The Premier Baseball Social Network for Players, Coaches, Scouts, and Umpires
Quick Tip From T-Ball America
and Marty Schupak's book T-Ball Skills & Drills
Instructional cues are keywords that can communicate a proper technique and do it quickly. Instructional cues are short phrases and sometimes can be comprised of one word. The beauty of these instructional cues are that young kids will absorb them. T-Ball can be considered “instructional cue heaven” for coaches and parents. When developing these instructional cues you should make them precise, short and action orientated. For instance when teaching throwing, the cue “step toward the target” is simple yet explains exactly what you want your t-ball players to do. Remember that the instructional cues you make up must be age appropriate. If you use a phrase like “shift your weight from the rear to the front” or “rotate your hips”, t-ball players may not grasp the meaning. Simple instructional cues like “keep your eye on the ball” are more age appropriate for t-ball players.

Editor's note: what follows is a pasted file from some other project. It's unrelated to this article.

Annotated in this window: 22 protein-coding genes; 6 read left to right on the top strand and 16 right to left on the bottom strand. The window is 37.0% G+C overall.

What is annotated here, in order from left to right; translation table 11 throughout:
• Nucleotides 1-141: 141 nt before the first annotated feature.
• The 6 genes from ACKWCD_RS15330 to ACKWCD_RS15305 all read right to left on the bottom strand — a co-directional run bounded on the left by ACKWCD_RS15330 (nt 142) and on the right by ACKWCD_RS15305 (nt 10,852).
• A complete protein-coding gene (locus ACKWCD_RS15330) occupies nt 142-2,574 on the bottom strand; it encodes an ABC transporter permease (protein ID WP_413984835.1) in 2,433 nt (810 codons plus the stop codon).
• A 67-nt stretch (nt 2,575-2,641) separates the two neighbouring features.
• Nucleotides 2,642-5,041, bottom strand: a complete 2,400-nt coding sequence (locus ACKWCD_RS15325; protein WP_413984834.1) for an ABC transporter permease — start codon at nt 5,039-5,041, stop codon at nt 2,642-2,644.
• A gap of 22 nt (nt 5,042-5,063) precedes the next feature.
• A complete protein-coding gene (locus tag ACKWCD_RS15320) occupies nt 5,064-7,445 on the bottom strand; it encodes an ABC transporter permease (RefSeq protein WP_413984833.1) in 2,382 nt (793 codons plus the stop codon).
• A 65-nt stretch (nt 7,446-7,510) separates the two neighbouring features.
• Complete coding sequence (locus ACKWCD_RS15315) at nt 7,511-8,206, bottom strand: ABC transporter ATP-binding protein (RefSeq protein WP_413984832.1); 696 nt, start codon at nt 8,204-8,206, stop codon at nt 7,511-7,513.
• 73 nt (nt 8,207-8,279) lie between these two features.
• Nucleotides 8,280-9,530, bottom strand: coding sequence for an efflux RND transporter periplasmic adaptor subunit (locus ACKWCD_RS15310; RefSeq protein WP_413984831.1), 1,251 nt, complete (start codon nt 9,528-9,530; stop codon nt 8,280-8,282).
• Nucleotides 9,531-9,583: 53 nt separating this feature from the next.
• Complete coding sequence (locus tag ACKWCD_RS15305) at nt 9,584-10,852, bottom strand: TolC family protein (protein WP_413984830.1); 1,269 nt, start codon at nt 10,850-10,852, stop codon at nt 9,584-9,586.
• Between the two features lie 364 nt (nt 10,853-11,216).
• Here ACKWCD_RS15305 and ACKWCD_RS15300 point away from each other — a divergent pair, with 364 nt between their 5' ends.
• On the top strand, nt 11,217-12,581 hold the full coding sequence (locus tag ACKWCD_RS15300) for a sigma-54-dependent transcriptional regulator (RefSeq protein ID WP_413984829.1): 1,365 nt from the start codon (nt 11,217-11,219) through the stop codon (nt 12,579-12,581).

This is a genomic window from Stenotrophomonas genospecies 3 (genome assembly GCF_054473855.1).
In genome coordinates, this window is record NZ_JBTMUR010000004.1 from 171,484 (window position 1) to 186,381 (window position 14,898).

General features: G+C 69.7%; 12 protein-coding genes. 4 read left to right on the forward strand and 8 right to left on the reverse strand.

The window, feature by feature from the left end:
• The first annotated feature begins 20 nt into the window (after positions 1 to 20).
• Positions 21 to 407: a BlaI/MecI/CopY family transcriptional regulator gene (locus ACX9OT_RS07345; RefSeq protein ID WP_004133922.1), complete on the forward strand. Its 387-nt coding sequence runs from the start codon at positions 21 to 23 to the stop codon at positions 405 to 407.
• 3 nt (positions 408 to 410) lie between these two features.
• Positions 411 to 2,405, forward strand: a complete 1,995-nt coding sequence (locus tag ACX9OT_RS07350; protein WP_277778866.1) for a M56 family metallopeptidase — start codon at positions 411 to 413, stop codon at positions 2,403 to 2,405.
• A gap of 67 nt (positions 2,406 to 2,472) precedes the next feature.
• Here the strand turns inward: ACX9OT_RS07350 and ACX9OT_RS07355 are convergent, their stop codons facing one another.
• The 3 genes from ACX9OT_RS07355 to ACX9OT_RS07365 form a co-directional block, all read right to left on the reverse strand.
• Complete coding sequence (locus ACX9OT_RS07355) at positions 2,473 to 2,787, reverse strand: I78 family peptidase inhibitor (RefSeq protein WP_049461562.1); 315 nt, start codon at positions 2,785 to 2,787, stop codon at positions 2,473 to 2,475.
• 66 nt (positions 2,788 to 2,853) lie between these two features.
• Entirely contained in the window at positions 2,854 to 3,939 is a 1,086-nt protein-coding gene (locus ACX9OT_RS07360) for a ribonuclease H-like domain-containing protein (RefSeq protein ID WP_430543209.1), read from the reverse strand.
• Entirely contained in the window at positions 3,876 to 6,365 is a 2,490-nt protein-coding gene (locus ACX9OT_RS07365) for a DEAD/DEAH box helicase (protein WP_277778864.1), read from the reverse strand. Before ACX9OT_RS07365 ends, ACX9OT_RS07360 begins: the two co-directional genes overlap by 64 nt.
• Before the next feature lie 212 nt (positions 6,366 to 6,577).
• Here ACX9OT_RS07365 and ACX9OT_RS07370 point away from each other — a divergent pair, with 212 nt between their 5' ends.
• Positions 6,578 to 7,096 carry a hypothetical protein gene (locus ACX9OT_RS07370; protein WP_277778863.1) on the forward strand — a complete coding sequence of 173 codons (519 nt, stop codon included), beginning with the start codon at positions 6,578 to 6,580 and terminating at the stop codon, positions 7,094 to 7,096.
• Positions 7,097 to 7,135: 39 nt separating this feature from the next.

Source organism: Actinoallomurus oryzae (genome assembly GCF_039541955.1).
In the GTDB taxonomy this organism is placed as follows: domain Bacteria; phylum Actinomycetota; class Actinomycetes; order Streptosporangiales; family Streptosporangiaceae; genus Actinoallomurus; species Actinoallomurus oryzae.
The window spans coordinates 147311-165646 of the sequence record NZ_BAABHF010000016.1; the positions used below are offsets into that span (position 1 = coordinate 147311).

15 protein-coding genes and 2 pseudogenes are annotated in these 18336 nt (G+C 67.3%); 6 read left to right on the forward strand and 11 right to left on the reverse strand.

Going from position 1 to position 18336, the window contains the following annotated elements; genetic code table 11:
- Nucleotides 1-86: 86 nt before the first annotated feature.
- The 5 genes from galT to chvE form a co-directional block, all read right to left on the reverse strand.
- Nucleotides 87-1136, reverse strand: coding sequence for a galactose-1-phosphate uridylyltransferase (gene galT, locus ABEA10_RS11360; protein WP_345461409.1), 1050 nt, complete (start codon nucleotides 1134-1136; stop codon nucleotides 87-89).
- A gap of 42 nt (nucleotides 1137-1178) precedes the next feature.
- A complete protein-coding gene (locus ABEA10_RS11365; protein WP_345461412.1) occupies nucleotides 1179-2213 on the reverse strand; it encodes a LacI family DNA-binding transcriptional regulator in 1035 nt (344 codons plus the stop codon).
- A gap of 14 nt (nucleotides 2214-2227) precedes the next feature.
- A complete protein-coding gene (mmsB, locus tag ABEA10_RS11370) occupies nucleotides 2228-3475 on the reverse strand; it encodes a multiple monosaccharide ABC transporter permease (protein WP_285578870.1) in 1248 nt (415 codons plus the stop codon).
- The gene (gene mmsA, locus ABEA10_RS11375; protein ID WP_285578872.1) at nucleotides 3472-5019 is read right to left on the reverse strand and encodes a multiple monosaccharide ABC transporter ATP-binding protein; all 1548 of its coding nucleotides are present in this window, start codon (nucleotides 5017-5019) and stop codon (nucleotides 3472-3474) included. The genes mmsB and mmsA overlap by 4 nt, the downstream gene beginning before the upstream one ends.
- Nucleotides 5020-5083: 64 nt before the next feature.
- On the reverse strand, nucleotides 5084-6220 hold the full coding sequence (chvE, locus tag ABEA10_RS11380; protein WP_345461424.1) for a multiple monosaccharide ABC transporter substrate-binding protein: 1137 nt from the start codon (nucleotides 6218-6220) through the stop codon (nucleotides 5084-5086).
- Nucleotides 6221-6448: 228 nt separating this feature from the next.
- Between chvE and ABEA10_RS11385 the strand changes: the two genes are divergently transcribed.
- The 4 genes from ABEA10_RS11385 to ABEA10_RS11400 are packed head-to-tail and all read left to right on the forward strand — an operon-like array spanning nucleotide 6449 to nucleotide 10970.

As a t-ball coach you can integrate instructional cues to teach the whole skill. The instructional cue “step, rotate, throw” can be effective for t-ballers once they are became familiar with each word. Another like “swing through the ball” will be understood by some and may not be understood by others. The coach should always demonstrate the skill while quoting the instructional cue and have one of the better skilled players demonstrate while again quoting the cue.
Instructional cues work! T-Ball coaches can be creative and develop their own instructional cues. Some will work and some may not work as well. But on the whole instructional cues are a great teaching technique to get points across to kids especially the t-ball players.